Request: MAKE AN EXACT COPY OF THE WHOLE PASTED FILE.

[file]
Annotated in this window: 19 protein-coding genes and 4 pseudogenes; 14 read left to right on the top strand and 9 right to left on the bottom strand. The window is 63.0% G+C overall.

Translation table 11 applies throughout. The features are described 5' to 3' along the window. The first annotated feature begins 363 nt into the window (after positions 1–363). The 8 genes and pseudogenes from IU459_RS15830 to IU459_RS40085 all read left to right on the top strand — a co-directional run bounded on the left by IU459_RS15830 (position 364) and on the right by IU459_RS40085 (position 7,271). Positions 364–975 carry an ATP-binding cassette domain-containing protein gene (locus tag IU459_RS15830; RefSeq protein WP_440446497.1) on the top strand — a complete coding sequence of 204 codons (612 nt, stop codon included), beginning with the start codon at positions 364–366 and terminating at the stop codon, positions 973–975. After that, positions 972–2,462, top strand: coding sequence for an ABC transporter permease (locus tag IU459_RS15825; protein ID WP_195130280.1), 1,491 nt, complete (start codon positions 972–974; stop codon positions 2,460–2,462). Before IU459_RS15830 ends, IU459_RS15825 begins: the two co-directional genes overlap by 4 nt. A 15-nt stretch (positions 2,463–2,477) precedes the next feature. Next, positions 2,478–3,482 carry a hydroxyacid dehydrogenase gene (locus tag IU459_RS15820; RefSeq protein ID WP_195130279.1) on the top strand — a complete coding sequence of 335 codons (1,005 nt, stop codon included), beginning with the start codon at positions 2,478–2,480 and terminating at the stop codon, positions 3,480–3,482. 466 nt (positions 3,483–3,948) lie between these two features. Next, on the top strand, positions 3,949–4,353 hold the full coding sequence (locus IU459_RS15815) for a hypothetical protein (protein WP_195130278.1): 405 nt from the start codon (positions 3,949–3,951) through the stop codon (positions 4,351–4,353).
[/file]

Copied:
Annotated in this window: 19 protein-coding genes and 4 pseudogenes; 14 read left to right on the top strand and 9 right to left on the bottom strand. The window is 63.0% G+C overall.

Translation table 11 applies throughout. The features are described 5' to 3' along the window. The first annotated feature begins 363 nt into the window (after positions 1–363). The 8 genes and pseudogenes from IU459_RS15830 to IU459_RS40085 all read left to right on the top strand — a co-directional run bounded on the left by IU459_RS15830 (position 364) and on the right by IU459_RS40085 (position 7,271). Positions 364–975 carry an ATP-binding cassette domain-containing protein gene (locus tag IU459_RS15830; RefSeq protein WP_440446497.1) on the top strand — a complete coding sequence of 204 codons (612 nt, stop codon included), beginning with the start codon at positions 364–366 and terminating at the stop codon, positions 973–975. After that, positions 972–2,462, top strand: coding sequence for an ABC transporter permease (locus tag IU459_RS15825; protein ID WP_195130280.1), 1,491 nt, complete (start codon positions 972–974; stop codon positions 2,460–2,462). Before IU459_RS15830 ends, IU459_RS15825 begins: the two co-directional genes overlap by 4 nt. A 15-nt stretch (positions 2,463–2,477) precedes the next feature. Next, positions 2,478–3,482 carry a hydroxyacid dehydrogenase gene (locus tag IU459_RS15820; RefSeq protein ID WP_195130279.1) on the top strand — a complete coding sequence of 335 codons (1,005 nt, stop codon included), beginning with the start codon at positions 2,478–2,480 and terminating at the stop codon, positions 3,480–3,482. 466 nt (positions 3,483–3,948) lie between these two features. Next, on the top strand, positions 3,949–4,353 hold the full coding sequence (locus IU459_RS15815) for a hypothetical protein (protein WP_195130278.1): 405 nt from the start codon (positions 3,949–3,951) through the stop codon (positions 4,351–4,353).